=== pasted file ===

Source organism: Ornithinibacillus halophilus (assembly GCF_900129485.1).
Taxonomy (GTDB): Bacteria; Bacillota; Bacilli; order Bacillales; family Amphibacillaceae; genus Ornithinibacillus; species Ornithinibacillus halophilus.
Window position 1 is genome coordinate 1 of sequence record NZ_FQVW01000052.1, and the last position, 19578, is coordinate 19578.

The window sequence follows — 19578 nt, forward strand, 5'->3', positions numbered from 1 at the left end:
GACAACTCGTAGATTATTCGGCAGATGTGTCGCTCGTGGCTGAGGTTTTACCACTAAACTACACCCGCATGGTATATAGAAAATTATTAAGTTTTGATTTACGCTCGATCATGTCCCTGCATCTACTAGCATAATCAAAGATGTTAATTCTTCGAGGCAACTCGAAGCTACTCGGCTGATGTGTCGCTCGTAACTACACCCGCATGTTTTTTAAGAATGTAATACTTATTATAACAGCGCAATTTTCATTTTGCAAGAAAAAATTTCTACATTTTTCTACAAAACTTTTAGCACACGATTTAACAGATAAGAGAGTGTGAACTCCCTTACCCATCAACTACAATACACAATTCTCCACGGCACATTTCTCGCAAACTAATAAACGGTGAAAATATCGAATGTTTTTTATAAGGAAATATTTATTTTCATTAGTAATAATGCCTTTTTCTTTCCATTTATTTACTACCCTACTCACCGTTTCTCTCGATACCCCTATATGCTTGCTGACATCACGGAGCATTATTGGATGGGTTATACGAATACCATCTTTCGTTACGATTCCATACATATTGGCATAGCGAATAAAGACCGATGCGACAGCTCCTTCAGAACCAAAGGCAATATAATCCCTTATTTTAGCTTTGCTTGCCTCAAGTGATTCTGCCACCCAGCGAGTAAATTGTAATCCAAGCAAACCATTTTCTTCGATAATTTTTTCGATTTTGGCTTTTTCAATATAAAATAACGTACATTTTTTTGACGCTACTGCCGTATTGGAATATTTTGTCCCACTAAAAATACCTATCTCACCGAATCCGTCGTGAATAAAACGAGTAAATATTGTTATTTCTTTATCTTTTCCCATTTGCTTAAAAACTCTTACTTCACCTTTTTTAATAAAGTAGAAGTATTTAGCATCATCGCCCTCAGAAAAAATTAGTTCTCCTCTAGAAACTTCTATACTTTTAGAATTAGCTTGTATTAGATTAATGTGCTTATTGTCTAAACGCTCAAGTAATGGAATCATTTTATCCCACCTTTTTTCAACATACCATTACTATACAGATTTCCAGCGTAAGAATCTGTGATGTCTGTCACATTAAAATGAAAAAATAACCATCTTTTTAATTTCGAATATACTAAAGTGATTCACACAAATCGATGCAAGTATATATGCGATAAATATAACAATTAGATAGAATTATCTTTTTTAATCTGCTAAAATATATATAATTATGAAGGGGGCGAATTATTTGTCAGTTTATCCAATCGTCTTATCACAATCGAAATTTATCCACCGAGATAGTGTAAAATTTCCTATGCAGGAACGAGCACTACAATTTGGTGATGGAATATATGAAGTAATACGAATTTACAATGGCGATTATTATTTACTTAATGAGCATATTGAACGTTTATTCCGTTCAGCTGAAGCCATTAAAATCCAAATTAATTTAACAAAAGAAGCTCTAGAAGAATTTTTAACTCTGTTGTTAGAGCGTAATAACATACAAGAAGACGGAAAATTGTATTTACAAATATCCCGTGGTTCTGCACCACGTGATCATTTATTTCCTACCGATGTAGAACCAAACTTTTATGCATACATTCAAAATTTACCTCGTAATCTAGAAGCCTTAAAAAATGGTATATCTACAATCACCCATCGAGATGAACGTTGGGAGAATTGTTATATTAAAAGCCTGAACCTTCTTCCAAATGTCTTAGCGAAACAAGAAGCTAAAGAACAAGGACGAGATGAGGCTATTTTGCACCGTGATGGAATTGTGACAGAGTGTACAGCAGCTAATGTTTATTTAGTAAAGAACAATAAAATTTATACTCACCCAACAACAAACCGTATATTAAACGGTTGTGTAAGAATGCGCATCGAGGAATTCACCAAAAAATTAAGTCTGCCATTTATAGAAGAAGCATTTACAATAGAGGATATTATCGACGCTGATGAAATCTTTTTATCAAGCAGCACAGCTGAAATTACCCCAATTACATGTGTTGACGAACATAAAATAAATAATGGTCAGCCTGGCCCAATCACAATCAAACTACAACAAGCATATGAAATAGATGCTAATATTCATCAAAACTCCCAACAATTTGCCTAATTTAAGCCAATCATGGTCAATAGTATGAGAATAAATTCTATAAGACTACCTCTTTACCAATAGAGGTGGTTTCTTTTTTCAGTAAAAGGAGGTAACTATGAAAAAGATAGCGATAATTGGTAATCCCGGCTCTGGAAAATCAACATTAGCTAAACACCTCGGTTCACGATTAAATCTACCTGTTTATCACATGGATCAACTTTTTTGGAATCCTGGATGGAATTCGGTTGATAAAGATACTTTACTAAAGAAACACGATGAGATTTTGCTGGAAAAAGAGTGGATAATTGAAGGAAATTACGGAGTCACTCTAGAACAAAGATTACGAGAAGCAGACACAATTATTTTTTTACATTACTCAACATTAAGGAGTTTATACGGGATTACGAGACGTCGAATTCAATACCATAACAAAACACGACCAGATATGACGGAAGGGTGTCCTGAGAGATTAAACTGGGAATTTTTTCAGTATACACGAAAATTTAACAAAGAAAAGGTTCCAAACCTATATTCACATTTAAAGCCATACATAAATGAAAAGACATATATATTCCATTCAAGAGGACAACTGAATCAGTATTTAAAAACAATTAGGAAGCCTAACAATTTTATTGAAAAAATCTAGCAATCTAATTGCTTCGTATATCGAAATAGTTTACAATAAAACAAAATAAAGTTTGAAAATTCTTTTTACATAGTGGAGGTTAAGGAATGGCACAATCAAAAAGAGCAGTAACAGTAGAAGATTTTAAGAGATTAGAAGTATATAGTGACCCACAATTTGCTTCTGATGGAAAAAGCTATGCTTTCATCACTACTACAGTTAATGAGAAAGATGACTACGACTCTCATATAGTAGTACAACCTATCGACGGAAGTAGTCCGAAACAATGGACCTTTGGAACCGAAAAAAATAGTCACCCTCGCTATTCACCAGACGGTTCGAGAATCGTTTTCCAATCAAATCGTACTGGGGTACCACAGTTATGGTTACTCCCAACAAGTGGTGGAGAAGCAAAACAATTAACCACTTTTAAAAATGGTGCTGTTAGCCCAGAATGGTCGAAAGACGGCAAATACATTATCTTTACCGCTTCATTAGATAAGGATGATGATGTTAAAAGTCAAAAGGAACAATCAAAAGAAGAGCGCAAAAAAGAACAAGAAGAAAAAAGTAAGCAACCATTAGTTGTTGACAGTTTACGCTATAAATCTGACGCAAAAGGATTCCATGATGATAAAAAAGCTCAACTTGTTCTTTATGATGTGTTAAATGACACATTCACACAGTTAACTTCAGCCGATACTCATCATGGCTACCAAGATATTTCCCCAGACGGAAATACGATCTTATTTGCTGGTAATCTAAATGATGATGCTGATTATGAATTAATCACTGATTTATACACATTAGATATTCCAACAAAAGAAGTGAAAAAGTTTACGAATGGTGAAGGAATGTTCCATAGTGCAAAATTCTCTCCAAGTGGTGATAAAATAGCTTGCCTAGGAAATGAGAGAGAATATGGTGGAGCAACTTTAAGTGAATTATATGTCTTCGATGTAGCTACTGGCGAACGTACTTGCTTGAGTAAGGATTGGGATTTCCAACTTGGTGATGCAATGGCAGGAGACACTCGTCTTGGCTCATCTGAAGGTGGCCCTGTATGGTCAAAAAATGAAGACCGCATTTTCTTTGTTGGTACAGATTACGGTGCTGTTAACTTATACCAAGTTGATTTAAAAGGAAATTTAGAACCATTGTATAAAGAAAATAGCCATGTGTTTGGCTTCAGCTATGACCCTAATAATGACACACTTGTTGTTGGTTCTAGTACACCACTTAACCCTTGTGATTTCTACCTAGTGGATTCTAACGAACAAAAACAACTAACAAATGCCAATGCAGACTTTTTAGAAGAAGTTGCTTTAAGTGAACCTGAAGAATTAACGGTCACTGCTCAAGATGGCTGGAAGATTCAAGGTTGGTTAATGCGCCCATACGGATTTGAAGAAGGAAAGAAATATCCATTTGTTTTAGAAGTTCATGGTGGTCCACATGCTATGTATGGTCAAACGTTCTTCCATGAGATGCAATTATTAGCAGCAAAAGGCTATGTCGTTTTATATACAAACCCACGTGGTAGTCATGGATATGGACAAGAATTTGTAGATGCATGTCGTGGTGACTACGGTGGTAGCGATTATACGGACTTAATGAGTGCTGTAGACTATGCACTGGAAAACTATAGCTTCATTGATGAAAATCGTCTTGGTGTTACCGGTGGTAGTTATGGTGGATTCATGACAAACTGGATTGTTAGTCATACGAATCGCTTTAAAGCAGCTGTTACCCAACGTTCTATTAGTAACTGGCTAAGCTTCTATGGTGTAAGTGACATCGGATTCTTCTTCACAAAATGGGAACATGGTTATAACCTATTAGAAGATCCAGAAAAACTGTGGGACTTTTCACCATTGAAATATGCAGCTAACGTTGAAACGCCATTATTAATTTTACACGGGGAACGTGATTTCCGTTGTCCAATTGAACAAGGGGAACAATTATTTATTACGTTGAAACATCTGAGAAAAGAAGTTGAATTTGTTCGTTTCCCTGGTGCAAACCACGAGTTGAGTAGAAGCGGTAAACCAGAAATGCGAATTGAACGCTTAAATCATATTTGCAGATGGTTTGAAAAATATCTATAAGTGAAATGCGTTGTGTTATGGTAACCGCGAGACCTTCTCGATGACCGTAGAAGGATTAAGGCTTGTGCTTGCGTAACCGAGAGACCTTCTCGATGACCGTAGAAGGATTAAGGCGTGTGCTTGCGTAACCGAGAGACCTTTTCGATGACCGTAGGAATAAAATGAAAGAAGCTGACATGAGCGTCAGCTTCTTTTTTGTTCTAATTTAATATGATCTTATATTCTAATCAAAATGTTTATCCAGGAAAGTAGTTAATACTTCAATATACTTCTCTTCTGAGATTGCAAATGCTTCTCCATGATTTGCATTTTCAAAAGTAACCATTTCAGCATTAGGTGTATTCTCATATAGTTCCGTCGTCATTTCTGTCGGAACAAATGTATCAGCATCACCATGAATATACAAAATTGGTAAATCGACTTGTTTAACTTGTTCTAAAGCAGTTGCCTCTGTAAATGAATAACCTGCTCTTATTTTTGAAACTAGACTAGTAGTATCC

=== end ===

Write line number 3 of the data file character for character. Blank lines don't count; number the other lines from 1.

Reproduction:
Window position 1 is genome coordinate 1 of sequence record NZ_FQVW01000052.1, and the last position, 19578, is coordinate 19578.